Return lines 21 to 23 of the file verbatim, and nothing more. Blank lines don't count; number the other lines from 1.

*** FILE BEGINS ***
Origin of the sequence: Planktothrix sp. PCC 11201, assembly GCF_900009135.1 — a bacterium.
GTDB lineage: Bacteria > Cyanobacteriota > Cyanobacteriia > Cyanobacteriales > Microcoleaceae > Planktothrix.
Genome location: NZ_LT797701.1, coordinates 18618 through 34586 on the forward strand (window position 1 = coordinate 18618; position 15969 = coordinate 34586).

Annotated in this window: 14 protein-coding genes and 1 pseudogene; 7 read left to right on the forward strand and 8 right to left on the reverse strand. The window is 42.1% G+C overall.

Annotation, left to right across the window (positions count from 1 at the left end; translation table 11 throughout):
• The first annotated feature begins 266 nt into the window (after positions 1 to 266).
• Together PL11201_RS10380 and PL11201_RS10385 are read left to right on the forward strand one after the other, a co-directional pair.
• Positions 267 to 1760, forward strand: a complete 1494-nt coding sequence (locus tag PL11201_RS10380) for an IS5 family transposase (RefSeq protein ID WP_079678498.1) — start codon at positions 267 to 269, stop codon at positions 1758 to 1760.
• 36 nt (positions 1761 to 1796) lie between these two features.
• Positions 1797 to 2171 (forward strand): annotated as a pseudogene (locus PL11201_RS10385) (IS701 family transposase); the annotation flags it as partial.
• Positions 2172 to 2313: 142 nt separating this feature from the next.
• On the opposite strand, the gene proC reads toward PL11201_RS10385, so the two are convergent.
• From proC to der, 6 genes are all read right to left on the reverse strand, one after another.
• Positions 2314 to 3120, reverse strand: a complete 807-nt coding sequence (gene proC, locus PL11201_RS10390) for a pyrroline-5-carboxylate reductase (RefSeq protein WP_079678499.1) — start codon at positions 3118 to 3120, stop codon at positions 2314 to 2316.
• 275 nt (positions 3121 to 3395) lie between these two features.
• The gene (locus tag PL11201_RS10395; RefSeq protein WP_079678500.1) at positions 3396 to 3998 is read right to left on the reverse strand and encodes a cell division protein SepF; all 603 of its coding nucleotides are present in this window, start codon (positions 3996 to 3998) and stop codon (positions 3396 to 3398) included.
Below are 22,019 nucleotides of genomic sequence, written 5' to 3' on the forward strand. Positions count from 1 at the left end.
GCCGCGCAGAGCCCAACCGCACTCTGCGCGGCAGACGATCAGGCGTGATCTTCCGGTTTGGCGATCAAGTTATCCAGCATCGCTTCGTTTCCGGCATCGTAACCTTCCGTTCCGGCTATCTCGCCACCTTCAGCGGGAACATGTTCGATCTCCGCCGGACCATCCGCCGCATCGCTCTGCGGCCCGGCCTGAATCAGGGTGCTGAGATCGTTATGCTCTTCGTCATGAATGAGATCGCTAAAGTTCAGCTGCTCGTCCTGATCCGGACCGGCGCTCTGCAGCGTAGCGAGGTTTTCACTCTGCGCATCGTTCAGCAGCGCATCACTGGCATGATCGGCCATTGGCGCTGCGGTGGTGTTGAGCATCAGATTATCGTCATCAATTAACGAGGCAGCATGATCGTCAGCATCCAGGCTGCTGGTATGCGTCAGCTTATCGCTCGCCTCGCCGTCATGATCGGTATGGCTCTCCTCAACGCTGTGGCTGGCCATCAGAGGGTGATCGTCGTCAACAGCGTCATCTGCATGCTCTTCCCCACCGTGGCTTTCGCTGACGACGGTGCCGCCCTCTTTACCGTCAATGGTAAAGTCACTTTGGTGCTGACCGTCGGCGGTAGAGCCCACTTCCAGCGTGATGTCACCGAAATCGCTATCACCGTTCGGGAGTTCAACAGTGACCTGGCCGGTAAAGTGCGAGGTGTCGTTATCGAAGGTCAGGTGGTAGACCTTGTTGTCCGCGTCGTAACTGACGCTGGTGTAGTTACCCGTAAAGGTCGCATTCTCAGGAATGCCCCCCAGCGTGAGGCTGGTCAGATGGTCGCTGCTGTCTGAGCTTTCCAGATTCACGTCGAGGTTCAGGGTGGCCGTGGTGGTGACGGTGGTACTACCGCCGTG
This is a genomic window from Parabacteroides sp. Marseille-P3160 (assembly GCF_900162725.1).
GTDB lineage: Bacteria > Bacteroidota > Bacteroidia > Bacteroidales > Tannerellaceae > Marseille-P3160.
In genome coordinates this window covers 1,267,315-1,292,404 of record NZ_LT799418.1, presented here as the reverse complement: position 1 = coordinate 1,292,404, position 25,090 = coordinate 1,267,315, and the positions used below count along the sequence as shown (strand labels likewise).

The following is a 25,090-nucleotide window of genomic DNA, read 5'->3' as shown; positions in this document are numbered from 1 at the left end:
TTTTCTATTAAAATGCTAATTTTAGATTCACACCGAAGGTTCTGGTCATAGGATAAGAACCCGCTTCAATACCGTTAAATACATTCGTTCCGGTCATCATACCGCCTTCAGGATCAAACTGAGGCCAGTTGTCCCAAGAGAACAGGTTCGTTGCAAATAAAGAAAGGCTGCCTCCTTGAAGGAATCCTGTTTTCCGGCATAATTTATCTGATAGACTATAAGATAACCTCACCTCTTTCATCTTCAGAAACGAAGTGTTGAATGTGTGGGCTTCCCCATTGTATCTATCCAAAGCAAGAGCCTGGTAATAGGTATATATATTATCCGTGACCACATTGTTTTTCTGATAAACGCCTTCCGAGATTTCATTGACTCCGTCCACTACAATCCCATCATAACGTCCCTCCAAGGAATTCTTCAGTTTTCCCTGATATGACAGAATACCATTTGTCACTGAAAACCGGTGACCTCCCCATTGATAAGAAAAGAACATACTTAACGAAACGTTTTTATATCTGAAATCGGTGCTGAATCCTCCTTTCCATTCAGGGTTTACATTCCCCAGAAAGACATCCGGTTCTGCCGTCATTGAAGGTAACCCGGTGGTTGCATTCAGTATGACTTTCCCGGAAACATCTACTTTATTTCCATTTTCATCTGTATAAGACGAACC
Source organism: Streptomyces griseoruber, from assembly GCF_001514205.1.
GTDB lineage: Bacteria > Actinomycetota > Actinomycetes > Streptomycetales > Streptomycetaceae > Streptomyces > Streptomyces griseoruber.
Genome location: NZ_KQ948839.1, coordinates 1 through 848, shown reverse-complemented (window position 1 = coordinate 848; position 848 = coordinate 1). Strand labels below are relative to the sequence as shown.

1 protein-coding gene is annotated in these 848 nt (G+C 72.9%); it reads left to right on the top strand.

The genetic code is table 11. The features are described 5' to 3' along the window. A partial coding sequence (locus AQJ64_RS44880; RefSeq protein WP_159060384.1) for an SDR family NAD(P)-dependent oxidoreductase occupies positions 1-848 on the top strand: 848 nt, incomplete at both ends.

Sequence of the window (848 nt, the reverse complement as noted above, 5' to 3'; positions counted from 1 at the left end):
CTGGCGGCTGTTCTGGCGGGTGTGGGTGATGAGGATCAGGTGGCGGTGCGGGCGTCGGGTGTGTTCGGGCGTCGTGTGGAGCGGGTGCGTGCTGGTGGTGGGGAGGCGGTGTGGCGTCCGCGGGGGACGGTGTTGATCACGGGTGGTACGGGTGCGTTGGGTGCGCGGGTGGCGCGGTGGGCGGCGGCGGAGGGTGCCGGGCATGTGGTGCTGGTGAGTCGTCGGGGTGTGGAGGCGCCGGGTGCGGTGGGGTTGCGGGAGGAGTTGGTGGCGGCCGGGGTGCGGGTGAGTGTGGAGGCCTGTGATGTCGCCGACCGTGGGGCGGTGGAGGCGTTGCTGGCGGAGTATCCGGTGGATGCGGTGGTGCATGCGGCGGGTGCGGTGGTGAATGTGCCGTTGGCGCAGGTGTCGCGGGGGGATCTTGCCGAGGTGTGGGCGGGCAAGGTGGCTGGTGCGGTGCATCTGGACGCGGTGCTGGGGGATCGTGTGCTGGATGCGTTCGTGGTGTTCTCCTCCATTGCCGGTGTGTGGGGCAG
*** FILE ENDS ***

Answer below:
In genome coordinates this window covers 1,267,315-1,292,404 of record NZ_LT799418.1, presented here as the reverse complement: position 1 = coordinate 1,292,404, position 25,090 = coordinate 1,267,315, and the positions used below count along the sequence as shown (strand labels likewise).

The following is a 25,090-nucleotide window of genomic DNA, read 5'->3' as shown; positions in this document are numbered from 1 at the left end:
TTTTCTATTAAAATGCTAATTTTAGATTCACACCGAAGGTTCTGGTCATAGGATAAGAACCCGCTTCAATACCGTTAAATACATTCGTTCCGGTCATCATACCGCCTTCAGGATCAAACTGAGGCCAGTTGTCCCAAGAGAACAGGTTCGTTGCAAATAAAGAAAGGCTGCCTCCTTGAAGGAATCCTGTTTTCCGGCATAATTTATCTGATAGACTATAAGATAACCTCACCTCTTTCATCTTCAGAAACGAAGTGTTGAATGTGTGGGCTTCCCCATTGTATCTATCCAAAGCAAGAGCCTGGTAATAGGTATATATATTATCCGTGACCACATTGTTTTTCTGATAAACGCCTTCCGAGATTTCATTGACTCCGTCCACTACAATCCCATCATAACGTCCCTCCAAGGAATTCTTCAGTTTTCCCTGATATGACAGAATACCATTTGTCACTGAAAACCGGTGACCTCCCCATTGATAAGAAAAGAACATACTTAACGAAACGTTTTTATATCTGAAATCGGTGCTGAATCCTCCTTTCCATTCAGGGTTTACATTCCCCAGAAAGACATCCGGTTCTGCCGTCATTGAAGGTAACCCGGTGGTTGCATTCAGTATGACTTTCCCGGAAACATCTACTTTATTTCCATTTTCATCTGTATAAGACGAACC